Grant Alterations

MAP-21 not only changed the federal highway safety grant structure, but it also changed the grants themselves. Under MAP-21, some incentive grants were eliminated or aggregated. The State Safety Belt Incentive Grant Program (formerly Section 406 under SAFETEA-LU) was eliminated. Most states had previously qualified for it, so no need existed to continue the program. Two other occupant protection grant programs—the former Occupant Protection Incentive Grants (formerly Section 405 under SAFETEA-LU) and Child Safety and Child Booster Seat Safety Incentive Program (formerly Section 406 under SAFETEA-LU)—were consolidated under Section 405 of MAP-21, now the National Priority Safety Program.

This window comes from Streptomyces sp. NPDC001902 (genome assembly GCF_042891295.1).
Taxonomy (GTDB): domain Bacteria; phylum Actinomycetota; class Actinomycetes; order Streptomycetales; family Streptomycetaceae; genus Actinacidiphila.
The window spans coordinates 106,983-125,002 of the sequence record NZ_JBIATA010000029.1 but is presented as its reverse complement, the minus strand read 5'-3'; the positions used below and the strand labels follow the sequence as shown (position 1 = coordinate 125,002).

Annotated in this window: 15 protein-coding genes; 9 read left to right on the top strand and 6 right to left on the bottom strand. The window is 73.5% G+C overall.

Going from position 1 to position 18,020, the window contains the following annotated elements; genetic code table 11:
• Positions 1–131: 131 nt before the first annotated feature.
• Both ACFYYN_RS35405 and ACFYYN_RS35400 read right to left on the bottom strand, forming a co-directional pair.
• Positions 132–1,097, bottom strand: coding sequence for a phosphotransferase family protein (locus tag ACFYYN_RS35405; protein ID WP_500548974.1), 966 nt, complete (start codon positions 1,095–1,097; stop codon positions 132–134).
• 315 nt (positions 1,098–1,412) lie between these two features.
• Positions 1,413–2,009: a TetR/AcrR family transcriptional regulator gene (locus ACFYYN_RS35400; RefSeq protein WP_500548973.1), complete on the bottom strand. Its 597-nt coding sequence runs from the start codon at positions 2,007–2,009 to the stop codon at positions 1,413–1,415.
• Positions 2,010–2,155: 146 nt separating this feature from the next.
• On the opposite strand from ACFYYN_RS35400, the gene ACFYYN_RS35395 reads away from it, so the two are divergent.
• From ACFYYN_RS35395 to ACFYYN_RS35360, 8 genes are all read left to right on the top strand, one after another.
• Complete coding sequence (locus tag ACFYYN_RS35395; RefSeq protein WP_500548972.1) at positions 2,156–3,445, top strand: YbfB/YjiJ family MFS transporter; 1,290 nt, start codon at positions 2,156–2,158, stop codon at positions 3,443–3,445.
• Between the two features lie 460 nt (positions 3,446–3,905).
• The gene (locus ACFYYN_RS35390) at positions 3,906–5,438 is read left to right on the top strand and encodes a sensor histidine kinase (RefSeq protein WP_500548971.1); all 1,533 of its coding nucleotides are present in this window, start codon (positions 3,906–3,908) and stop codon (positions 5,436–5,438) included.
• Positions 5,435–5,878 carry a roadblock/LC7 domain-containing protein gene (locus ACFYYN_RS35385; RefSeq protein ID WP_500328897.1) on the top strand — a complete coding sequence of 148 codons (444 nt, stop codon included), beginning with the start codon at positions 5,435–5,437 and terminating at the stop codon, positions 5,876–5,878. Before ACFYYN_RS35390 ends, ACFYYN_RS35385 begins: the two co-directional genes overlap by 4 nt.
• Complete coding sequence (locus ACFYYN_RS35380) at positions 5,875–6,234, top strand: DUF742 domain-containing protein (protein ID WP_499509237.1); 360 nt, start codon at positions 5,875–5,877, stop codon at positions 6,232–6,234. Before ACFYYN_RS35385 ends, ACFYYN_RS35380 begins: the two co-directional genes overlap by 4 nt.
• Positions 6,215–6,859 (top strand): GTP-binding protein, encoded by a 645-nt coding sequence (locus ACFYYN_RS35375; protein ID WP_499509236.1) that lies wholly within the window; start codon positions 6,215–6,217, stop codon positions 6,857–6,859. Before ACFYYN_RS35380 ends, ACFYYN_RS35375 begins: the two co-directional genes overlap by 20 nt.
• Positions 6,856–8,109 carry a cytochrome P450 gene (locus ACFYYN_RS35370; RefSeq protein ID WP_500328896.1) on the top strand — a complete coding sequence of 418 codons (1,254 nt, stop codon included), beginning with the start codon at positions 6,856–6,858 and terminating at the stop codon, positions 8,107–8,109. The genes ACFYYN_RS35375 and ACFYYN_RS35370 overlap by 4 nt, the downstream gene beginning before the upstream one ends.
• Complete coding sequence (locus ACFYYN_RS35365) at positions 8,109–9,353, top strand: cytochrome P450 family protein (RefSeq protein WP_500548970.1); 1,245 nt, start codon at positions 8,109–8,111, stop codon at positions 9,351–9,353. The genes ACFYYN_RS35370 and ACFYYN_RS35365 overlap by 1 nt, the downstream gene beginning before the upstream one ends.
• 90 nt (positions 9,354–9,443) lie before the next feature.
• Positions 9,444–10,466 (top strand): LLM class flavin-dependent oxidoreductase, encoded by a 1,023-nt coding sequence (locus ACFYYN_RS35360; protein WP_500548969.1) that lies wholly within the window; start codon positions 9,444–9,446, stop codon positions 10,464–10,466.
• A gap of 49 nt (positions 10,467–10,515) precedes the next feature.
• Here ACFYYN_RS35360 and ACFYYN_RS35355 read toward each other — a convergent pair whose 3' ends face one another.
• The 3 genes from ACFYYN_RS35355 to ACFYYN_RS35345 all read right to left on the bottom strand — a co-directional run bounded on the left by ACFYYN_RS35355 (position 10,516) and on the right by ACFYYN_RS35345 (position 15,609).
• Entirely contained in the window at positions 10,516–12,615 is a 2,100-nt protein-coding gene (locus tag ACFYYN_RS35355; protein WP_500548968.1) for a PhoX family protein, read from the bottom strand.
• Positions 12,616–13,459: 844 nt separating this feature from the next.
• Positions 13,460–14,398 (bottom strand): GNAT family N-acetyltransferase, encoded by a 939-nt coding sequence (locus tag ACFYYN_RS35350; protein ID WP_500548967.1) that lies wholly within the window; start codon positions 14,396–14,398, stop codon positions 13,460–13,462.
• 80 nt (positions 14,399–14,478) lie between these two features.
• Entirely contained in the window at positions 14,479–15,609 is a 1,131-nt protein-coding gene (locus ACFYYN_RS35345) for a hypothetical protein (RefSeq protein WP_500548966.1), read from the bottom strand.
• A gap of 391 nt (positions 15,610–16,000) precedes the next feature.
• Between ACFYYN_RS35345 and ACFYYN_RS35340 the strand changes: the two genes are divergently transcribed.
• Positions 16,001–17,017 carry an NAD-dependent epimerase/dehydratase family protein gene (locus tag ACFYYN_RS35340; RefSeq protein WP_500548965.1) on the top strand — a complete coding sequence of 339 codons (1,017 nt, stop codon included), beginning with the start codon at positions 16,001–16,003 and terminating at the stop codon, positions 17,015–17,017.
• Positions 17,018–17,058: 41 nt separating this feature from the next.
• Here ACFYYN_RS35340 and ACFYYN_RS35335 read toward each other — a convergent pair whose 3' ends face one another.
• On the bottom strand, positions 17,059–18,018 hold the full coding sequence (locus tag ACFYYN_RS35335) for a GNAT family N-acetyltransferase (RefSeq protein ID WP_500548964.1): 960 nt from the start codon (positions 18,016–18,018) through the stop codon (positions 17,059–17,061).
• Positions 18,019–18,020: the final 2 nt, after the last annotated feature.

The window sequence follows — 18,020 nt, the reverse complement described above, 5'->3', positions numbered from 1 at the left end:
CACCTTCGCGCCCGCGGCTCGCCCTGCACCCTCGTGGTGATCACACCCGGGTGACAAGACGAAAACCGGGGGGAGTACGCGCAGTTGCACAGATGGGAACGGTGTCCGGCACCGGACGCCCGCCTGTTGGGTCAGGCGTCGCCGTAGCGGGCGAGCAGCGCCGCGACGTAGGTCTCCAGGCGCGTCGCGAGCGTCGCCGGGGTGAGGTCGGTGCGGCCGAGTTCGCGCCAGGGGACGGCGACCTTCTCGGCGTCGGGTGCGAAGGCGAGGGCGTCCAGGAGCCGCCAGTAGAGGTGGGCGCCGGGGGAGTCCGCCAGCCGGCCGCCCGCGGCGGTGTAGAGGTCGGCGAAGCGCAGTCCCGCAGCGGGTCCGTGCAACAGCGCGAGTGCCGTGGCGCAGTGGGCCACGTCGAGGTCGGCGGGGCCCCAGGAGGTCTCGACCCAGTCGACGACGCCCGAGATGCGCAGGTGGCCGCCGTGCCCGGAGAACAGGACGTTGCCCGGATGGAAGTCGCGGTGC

Additionally, incentive grants for impaired driving, traffic records, motorcyclist safety, distracted driving and graduated driver licensing were also lumped together under Section 405. The distracted driving and graduated driver licensing grant programs are new under MAP-21. The distracted driving program makes grants to states that implement a statute making distracted driving a primary offense. The graduated driver licensing program makes grants to states that implement graduated driver licensing laws that limit the use of cell phones, driving at night and carrying passengers of no familial relation to the driver.

Challenges Created